The financial part of the bargain involves carbon offsets –- paying forest owners upfront for some of the carbon they will store and paying for more carbon later. The landowner can still sell some of the trees and thereby create desired habitat, while the modified harvest method produces more carbon and manufacturers get logs. This approach, along with Fargione’s example of “defensive carbon management” to reduce wildfire severity and insect risk, are just two of many practices where the multiple goals of carbon storage, healthy forests, wildlife habitat, wood production and watershed protection can be synergistic.
How carbon offset markets are structured and the potential for unintended consequences cause some forest owners and wood manufacturers to be cautious. One of those is Paul McKenzie, the vice president and general manager for F.H. Stoltze Land and Lumber, a 109-year-old company in northwest Montana. Stoltze has almost 40,000 acres in timber management, as well as a sawmill that is fed from its own land and a collection of small private, state and federal lands.
McKenzie worries that paying a landowner to leave the forest untouched for 10, 20, or 30-plus years has significant risks. He explained: “The national forests in Montana have become a carbon source rather than a sink because of mismanagement over the past 30 years. Bark beetle epidemics and severe wildfires have killed extensive areas. … Not only that, but the mills would go away unless there is another source of logs.”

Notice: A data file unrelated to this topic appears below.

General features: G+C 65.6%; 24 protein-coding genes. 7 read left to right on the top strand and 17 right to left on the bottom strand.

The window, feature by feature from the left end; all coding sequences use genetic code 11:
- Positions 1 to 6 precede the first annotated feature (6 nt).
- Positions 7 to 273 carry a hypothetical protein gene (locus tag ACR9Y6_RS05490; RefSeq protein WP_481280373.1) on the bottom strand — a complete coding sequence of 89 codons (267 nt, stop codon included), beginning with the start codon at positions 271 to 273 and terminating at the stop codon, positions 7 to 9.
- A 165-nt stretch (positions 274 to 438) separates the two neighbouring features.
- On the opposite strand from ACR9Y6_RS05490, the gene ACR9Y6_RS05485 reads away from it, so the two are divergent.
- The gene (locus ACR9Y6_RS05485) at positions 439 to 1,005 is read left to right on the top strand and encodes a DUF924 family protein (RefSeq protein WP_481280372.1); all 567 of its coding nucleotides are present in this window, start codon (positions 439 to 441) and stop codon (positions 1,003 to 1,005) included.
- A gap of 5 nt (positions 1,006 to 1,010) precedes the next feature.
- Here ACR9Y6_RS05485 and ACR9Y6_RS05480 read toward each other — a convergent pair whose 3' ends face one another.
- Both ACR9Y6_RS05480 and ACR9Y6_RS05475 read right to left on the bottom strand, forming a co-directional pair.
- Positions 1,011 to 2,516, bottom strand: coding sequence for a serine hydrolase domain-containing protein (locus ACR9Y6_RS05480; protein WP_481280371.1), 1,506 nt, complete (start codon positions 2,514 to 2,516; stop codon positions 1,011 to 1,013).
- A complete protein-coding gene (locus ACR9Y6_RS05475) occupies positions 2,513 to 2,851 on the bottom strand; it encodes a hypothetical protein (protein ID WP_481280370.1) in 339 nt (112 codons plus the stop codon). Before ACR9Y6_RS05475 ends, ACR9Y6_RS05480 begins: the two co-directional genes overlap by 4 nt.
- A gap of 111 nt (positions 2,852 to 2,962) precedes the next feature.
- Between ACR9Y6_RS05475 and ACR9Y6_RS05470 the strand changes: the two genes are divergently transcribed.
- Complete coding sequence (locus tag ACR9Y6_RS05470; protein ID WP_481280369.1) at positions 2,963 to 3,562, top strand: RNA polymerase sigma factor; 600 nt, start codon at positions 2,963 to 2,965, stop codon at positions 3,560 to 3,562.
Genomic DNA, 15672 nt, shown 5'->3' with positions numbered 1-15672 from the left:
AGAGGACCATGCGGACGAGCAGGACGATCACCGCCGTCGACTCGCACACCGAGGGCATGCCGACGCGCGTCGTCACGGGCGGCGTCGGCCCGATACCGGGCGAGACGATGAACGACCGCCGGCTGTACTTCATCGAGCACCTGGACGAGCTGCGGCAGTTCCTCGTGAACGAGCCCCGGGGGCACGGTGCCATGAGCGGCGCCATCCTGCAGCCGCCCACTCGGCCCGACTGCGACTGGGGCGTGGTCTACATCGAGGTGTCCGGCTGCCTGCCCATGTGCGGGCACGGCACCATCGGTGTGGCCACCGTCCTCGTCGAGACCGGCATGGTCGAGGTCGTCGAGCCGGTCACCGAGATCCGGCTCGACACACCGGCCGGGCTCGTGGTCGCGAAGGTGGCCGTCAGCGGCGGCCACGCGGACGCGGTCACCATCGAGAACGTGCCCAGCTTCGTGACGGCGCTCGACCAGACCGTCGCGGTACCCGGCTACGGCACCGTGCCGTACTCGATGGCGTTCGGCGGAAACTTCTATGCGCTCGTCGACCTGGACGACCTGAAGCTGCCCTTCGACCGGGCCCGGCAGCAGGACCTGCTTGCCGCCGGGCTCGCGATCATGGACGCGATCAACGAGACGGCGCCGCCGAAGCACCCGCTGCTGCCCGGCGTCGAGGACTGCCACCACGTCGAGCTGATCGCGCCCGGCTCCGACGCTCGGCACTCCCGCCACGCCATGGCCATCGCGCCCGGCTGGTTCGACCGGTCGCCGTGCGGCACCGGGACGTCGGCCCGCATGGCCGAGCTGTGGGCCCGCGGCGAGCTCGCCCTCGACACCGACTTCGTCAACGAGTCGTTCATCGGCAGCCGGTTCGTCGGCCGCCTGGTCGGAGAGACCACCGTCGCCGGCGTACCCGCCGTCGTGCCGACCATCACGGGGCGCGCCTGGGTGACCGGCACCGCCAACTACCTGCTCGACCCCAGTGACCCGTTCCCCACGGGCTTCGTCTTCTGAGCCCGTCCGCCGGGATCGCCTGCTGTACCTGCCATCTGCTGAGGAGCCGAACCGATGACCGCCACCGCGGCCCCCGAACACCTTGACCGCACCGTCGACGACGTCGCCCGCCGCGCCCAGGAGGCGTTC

What is needed, McKenzie said, is more markets for the smaller trees that need to be thinned from overcrowded Western forests – and which could be used to store carbon in wood products for longer periods. Stoltze has embarked on one such effort.
McKenzie stressed: “We can’t look at carbon and forests with tunnel vision. Forests provide habitat for wildlife, serve as water storage and filtration systems (some of Stoltze’s lands are under a conservation easement to protect the city of Whitefish’s water supply), provide a sustainable supply of renewable, biodegradable products and store carbon in the trees and the products.” The design of any carbon market should strive to avoid unintended consequences, he said.
McKenzie would like to tie the carbon revenue stream to actions that make the forest healthier – more resilient and more resistant to disturbances. And he said he likes the concept behind the pilot project in Pennsylvania by the American Forest Foundation, which is expanding to the Upper Midwest and Northeast, where payments are tied to better forest management practices that produce more carbon. That link can lead to better overall forest management to meet landowner objectives and carbon objectives, McKenzie said. “History has shown us when we focus too narrowly, we get in trouble,” he added.
Katie Fernholz, president of Dovetail Inc., a consulting forestry firm and think tank based in Minnesota, provides a more optimistic outlook. Can the U.S. grow and store more carbon while also harvesting more timber? “Yes!” she said,” if we do it carefully, using our scientific knowledge. We must tailor the methods and practices to the forest ecosystem, land ownership goals and robust policy that avoids the unintended consequences.”
Coming next: In Part 2 of this three-part series, Treesource will explore the ways to carefully use forests as carbon sinks while expanding timber harvests and the use of wood in built environments. What policies and investments can and should be made to create incentives for natural carbon storage?